Open offices are the way of the future.
Wait… are they?
Companies are increasingly ditching old-school, cubicle-heavy office spaces for open-concept offices, which have evolved into the new standard.
Take mammoth companies like Facebook and Google for example – they’ve invested millions in creating mega-successful open office spaces intended to boost collaboration and create a sense of belonging (although that’s not always the case, as you’ll see).
Free from individual cubicles, partitions, and other physical barriers, open offices boast communal workspaces, shared tables and break-out rooms for private meetings.
Open offices are all the rage – but they’re not without pushback and arguments against their effectiveness. As it turns out, the open concept isn’t for everybody.
The latest research leans toward the notion that open office spaces are productivity killers. (If that’s true, how do we manage to accomplish so damn much here at Convertus headquarters?)
Some people long for the good old days where private workspaces meant an easy escape from office noise, distractions, or irksome coworkers. Others fully embrace this new, community-oriented landscape of work and office life.
So, are you all about wide-open spaces or a more private workplace? We’ve compiled some of the biggest upsides and downsides of open office life to help you figure it out.
The pros of working in an open office
Open communication – The lack of barriers encourages frequent face to face communication and collaboration between different teams and departments, which can help boost productivity. The openness also promotes inclusion, social belonging, and continuous team-building.
No hierarchy – When we’re not separated from management, it creates feelings of equality and approachableness. Conversations with higher-ups are commonplace and encouraged. At Convertus, we share desks with our Team Leads and often bump into our founding partners at the snack rack (yes, we have a snack rack.)
Versatility – In an open space, there are always opportunities for movement, rearrangement, and redesign. They’re highly adaptable to changing needs. This lets us stay adaptable in a rapidly-changing market!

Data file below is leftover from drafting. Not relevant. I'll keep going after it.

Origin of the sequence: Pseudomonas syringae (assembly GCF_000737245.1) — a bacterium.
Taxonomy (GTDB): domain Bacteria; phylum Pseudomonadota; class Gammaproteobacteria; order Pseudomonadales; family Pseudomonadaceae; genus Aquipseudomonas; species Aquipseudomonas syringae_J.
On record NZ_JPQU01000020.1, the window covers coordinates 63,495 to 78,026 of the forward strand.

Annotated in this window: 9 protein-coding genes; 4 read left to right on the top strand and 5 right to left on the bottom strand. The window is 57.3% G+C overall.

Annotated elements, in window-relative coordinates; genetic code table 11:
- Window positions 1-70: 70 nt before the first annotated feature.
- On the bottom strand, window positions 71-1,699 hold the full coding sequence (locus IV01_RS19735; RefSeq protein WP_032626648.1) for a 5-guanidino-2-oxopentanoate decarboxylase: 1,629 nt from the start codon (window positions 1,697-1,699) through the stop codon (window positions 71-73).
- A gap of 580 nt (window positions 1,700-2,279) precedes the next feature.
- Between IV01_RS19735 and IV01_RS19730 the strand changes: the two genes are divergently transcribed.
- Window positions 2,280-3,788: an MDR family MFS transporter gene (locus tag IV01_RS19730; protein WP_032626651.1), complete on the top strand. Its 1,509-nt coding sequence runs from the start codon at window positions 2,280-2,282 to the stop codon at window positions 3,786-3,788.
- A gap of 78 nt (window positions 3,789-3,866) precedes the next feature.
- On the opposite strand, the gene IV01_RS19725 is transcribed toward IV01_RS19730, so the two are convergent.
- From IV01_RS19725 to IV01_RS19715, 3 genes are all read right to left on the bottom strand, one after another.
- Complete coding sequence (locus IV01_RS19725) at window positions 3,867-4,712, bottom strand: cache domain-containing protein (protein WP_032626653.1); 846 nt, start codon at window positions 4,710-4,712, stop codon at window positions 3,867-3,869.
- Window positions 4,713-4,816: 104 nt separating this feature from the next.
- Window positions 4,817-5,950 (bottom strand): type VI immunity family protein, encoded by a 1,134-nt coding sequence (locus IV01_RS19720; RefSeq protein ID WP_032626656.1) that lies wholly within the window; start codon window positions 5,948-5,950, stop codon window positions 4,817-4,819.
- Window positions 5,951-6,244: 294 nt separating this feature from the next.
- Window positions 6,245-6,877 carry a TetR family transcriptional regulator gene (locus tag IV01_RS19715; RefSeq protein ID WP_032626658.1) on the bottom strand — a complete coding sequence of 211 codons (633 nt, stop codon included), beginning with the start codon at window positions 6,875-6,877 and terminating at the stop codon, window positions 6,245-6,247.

“My favourite thing about working in an open space is that, even though I have my own space, I feel like I can communicate really easily with other team members”
-Caitlin, Customer Success
Space – there’s so much of it! The spaciousness of open office settings feels welcoming, light and lofty, rather than cubicles or partitions, which can make spaces feel crowded, smaller, and more confined.
Creativity flourishes – Being surrounded by creative folks doing cool things definitely inspires creativity among others. Incorporating lots of greenery, appropriate lighting, unique interior design and other office decor accelerates creativity and innovation.
Opportunities for exposure to diverse talent – In an open office, employees can observe other departments doing their thing and continuously learn through exposure. It creates opportunities for growth and development in different areas of expertise.
Increased accountability – In an open setting (where everyone can see what you’re up to), employees are more motivated to stay focused and keep personal phone calls, private conversations, and texting to a minimum. This could be an upside or a downside. It’s no fun feeling like someone’s constantly peeking over your shoulder! Don’t worry, though. That’s not a thing here at Convertus or many other open office companies.